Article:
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Trump Takes Step to Ban ‘Bump Stocks’
[Bild: no-guns1.jpg]

President Donald Trump said Tuesday he is moving to impose new regulations that w88 mobile would ban devices that allow certain firearms to function as rapid fire “machine guns,” in the wake of the mass shooting at a Florida high school that left 17 people dead.

Mr. Trump, speaking at an event in the White House, said he had signed a memorandum directing Attorney General Jeff Sessions to develop regulations that would ban the sale and use of “bump stocks.” While that accessory wasn’t used in last week’s Florida shooting, it was used in the Las Vegas gun massacre in October that stands as the deadliest in U.S. history.
In a statement, the Justice Department said it grasps that “this is a priority for the president and [it] has acted quickly to move through the rule-making process. We look forward to the results of that process as soon as it is duly completed.”

The deadly shooting last Wednesday at Marjory Stoneman Douglas High School in Parkland, Fla., thrust gun laws back into the spotlight. A 19-year-old former student there admitted to killing 17 students and school employees. He was armed with an AR-15 style rifle, according to a complaint affidavit released Thursday.

Following the shooting, Mr. Trump is facing renewed pressure to take action online slots strategy that would safeguard the nation’s schools, with students around the country staging demonstrations and urging stricter gun-control measures. Although he was a staunch supporter of gun rights during the 2016 campaign, Mr. Trump is signaling a new openness toward gun restrictions amid a string of mass shootings.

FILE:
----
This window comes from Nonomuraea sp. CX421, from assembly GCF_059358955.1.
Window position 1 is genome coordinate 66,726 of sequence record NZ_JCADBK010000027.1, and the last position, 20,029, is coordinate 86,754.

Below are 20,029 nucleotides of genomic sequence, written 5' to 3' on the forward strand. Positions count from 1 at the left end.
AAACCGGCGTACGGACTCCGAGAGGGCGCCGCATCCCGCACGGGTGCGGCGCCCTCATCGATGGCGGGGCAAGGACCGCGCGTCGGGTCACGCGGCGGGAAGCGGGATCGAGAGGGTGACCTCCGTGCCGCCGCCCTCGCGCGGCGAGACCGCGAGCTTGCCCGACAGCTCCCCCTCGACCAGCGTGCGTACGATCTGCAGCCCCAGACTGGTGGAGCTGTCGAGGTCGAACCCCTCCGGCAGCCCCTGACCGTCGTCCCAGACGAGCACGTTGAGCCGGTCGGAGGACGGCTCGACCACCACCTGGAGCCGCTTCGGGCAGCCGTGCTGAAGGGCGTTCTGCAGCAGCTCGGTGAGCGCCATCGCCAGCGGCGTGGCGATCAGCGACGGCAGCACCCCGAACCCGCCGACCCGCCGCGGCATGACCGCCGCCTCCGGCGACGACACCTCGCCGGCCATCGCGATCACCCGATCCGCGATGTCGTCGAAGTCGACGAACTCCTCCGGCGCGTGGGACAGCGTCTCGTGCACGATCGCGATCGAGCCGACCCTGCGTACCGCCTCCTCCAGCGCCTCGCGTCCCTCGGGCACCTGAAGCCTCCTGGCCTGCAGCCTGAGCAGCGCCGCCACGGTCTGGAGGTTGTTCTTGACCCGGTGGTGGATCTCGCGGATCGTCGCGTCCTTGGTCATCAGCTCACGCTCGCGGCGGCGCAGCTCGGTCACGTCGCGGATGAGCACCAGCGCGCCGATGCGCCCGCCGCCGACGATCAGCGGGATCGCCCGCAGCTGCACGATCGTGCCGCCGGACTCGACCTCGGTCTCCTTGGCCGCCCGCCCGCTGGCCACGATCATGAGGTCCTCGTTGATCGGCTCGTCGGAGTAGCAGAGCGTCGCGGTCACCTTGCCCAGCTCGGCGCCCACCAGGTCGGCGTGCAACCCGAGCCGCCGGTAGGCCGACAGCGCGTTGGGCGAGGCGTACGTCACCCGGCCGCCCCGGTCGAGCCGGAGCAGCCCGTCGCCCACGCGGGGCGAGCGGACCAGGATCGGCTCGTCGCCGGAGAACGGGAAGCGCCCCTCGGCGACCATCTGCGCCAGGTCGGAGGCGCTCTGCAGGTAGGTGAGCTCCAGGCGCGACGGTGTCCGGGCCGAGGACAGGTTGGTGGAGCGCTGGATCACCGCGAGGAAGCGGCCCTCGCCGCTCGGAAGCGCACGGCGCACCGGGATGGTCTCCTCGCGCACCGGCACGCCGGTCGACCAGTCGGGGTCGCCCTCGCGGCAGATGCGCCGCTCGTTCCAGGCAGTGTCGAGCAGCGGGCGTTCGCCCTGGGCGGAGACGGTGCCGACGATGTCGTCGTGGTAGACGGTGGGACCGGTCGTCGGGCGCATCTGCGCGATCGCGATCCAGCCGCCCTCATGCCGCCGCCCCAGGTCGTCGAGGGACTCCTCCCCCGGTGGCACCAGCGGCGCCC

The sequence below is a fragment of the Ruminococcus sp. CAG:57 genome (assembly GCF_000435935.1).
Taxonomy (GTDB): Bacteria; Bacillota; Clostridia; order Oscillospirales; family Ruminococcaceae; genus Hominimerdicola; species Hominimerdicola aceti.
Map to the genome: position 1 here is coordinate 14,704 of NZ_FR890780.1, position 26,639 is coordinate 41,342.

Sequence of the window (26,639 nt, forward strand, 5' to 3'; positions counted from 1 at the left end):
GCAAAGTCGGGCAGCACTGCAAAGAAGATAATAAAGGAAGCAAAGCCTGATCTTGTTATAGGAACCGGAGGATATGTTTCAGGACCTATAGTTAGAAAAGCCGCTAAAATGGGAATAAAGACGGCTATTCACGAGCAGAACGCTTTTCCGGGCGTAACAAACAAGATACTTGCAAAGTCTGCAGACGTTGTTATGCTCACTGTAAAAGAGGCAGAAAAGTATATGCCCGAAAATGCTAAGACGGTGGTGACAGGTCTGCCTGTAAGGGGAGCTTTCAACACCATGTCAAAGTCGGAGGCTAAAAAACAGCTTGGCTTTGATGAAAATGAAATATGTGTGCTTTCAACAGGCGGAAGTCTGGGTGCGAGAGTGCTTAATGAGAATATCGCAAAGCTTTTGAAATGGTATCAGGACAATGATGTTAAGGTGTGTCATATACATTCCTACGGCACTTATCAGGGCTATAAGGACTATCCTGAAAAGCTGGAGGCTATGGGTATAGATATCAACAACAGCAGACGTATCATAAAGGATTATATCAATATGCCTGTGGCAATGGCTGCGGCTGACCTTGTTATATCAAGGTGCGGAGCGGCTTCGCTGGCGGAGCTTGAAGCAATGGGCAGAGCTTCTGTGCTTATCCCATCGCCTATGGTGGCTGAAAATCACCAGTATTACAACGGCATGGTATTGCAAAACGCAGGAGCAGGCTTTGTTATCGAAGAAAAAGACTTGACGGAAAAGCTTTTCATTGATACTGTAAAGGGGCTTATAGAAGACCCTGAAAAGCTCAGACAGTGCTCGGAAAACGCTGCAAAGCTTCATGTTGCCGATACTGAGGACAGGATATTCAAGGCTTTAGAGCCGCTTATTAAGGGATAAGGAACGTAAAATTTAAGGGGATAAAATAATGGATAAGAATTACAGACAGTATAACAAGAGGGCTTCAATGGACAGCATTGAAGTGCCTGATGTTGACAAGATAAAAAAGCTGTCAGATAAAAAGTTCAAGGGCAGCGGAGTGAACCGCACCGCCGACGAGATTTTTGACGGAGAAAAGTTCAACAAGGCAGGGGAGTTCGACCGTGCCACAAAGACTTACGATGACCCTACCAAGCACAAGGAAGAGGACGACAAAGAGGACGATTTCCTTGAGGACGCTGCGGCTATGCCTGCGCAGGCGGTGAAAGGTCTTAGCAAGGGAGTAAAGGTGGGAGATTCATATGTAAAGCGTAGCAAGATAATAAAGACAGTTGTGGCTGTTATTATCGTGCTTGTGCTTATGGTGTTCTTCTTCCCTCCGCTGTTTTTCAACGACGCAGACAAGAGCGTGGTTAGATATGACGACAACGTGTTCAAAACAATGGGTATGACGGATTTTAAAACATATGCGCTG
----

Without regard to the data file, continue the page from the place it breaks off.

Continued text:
The president is hosting two days of meetings at the White House this week with students, parents, teachers and public officials aimed at improving school safety. The White House said Tuesday that those meetings would include people from Parkland, as well as from two other major school shooting sites, Sandy Hook Elementary School in Connecticut and Columbine High School in Colorado.

White House press secretary Sarah Huckabee Sanders told reporters that Mr. Trump hasn’t “closed the door” on a potential ban of assault-style weapons.

After Ms. Sanders’s briefing, though, a White House official said Mr. Trump’s position is unchanged in that he doesn’t support a ban on assault-style weapons. Mr. Trump wants to keep an open mind ahead of the discussions with parents and students this week, but isn’t bending in his support for Second Amendment rights, the official said.

What Mr. Trump would consider, alternatively, is an age restriction that keeps certain weapons away from people under 21; trained armed guards in more schools; tougher background checks; and more screening to keep guns away from those with mental illness.

Sen. Dianne Feinstein (D., Calif.) said that only legislation can ban bump bet 138 stocks, and that “the ATF currently lacks authority” to do so. Bureau of Alcohol Tobacco, Firearms and Explosives officials have repeatedly said the devices aren’t subject to federal firearms statutes, Ms. Feinstein said. She warned that the matter “could be tied up in court for years” if the ATF moves forward with a ban.

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